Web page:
Sanofi and Regeneron offered results of their Phase-III trials for LDL-cholesterol lowering treatment and PCSK9 antibody, alirocumab, at the European Society of Cardiology Congress in Barcelona over the weekend. At 24 weeks of treatment, patients with hypercholesterolemia—as well as those with the genetic disorder heterozygous familial hypercholesterolemia (HeFH)—observed a 61% reduction from baseline LDL cholesterol levels. Eighty-one percent of patients achieved their LDL cholesterol goal, the drugmakers reported. All four reported trials met their primary efficacy endpoint. Sanofi/Regeneron plan to submit the drug to US and EU regulatory authorities by the end of 2014, and will use a Priority Review voucher for their alirocumab submission to FDA. Amgen announced today that it has submitted its PCSK9, evolocumab, to the European Medicines Agency—following its submission to FDA last week.
Merck announced today it will present detailed data on oncology drug pembrolizumab, the company’s investigational anti-PD-1 antibody, on September 26-30 for the European Society of Medical Oncology Conference in Madrid. The drugmaker will unveil data for five solid-tumor types: advanced melanoma, non-small cell lung cancer carcinoma, advanced urothelial tract cancer, advanced gastric cancer as well as patients who are positive for HPV and negative head and neck cancer. The drug is slated to receive a decision from FDA by the end of October.
The US should spearhead an immediate effort to assist African nations hit by the growing Ebola epidemic, urge co-authors of an op/ed in today’s Wall Street Journal. While standard infection controls used in Western nations can curtail the spread of non-airborne diseases, write Scott Gottlieb and Tevi Troy, “our ability to prevent an epidemic here doesn’t reduce our obligations abroad.” Efforts have included quarantines, but as the New York Times reported last week, one in Monrovia, Liberia, touched off local anger and may, in fact, be enhancing Ebola’s spread. Better procedures to contain new cases are what’s needed. First, they argue, FDA and the CDC should work together with private sponsors to create a program to advance promising treatments, similar to the way the Bush administration worked with industry to be ready to quickly ramp up vaccine development in case of the flu pandemic in the mid-2000s. President Obama should also lead a “major charitable effort” to raise the approximately $489 million that the WHO estimates will be needed to corral the outbreak. Finally, the government must help countries adjacent to those hardest hit with screening and track-and-trace procedures for those thought to be infected.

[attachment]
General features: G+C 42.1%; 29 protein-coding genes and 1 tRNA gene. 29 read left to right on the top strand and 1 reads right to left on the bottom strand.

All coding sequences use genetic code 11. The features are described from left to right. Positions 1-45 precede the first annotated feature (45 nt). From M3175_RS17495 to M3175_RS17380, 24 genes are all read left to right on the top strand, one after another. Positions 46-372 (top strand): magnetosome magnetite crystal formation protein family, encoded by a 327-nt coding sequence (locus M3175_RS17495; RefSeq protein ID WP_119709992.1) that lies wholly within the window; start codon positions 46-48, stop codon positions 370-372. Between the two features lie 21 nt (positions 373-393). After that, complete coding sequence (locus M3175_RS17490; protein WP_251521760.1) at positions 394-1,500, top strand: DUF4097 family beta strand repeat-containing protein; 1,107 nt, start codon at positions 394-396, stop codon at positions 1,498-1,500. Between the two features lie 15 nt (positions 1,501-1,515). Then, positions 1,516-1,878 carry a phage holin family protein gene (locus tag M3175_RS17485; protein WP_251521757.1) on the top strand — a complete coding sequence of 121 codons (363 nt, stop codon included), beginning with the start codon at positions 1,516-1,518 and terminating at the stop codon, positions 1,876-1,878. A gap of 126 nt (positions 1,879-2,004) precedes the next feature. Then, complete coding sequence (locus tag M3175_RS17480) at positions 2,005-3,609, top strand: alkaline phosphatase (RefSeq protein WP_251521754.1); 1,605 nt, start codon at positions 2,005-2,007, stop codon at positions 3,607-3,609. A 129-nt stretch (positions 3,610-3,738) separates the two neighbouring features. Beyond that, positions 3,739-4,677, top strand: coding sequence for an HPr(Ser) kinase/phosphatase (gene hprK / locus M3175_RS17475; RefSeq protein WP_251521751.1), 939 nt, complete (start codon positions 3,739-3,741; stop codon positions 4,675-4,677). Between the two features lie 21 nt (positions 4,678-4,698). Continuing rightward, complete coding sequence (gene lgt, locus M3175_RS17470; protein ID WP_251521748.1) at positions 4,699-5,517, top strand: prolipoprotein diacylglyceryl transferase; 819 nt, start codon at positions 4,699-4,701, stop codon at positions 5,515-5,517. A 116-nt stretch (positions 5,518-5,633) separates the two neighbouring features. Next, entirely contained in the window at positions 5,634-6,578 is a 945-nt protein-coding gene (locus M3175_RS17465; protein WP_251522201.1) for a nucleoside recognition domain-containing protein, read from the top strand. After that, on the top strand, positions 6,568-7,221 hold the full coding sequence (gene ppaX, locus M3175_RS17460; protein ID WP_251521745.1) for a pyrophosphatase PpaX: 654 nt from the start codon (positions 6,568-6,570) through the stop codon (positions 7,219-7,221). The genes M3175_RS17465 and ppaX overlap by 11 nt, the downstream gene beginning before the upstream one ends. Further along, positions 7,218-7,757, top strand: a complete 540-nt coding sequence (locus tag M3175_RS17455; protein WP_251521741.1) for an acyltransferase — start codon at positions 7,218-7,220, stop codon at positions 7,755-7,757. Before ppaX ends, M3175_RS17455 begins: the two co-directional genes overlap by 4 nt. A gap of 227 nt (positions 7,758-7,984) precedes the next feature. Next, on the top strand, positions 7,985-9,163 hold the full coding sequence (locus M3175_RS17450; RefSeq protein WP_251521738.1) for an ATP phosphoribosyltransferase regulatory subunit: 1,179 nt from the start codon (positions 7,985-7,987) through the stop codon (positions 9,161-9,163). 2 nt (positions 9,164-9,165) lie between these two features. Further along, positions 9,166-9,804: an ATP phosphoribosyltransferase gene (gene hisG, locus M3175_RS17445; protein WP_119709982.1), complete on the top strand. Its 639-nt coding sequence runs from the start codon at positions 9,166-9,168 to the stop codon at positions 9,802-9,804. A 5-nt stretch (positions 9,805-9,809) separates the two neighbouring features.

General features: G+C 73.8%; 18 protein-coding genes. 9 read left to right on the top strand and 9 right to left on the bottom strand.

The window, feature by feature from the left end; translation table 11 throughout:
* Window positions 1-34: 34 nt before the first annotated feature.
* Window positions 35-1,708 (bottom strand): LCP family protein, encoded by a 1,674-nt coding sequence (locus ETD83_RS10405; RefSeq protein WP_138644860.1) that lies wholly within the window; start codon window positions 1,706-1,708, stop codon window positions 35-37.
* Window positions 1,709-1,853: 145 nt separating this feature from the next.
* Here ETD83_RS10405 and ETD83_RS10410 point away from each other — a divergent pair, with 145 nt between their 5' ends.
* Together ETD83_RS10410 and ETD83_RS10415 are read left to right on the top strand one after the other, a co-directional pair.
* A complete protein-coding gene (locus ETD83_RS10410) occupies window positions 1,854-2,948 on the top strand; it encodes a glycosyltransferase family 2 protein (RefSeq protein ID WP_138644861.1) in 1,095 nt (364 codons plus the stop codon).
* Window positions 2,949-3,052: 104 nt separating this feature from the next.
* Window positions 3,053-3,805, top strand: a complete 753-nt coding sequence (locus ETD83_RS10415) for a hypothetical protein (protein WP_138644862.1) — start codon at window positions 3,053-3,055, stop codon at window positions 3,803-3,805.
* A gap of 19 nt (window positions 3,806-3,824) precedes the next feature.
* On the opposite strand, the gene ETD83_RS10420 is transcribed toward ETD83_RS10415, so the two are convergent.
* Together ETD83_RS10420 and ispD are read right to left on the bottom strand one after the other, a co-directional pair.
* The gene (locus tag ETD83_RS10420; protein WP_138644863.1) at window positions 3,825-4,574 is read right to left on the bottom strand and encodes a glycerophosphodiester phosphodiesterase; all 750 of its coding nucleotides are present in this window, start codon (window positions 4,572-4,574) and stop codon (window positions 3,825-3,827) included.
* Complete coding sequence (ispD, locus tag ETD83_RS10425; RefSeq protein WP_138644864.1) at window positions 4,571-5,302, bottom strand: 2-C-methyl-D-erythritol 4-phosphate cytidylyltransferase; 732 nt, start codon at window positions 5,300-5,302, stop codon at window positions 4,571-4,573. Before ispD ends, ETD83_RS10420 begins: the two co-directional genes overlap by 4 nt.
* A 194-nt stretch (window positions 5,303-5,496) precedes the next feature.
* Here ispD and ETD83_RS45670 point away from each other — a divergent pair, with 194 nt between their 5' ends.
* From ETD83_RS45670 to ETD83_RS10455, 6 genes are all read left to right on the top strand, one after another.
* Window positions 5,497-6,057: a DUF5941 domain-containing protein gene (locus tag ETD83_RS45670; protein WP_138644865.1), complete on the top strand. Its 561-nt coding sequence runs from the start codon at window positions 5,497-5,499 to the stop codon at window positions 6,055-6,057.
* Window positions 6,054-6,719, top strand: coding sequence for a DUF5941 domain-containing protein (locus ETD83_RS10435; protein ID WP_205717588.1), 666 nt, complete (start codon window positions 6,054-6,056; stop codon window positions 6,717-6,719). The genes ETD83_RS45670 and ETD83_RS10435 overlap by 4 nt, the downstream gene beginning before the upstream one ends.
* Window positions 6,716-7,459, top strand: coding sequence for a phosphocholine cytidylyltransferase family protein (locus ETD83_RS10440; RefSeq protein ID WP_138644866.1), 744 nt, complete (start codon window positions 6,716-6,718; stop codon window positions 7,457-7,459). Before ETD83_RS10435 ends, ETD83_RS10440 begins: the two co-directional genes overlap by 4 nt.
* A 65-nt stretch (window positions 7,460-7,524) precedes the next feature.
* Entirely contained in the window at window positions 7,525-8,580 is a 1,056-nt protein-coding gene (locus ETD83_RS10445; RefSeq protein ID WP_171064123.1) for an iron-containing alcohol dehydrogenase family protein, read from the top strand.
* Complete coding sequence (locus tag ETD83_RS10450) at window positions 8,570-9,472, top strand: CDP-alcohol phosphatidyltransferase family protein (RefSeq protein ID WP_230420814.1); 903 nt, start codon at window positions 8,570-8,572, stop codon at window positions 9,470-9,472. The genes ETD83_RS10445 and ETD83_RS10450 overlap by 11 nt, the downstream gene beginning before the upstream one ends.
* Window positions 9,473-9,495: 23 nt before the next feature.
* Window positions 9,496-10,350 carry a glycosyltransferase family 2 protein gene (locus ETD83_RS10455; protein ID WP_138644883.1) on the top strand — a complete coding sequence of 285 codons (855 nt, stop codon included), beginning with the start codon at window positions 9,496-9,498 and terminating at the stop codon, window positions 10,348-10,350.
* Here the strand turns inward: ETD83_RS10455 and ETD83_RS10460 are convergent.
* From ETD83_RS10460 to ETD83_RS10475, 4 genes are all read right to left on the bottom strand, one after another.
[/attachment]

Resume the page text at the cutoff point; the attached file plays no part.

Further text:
Four hundred Novo Nordisk employees may be packing up their desks. PharmaTimes reports that the Danish drugmaker is closing up its inflammatory disease business to focus on diabetes and obesity. The decision follows a Phase II failure of the monoclonal antibody NN8226, an experimental rheumatoid arthritis treatment. The manufacturer tells PT some of the 400 affected employees may be shifted to new projects.
GlaxoSmithKline may be experiencing a slow respiratory business rebuild, but its lapsed patent items present a major opportunity for generic drugmaker Cipla. Bloomberg reports that the Indian firm, which “shot to prominence a decade ago by selling AIDS drugs for $1 a day in Africa,” plans to send its Advair (fluticasone propionate) generic to the FDA for approval this year. “If Cipla gets it through—it will change the face of Cipla,” company chairman Yusuf Hamied tells Bloomberg. The CEO says Cipla’s goal is to have the US account for 20% of its overall sales by 2020.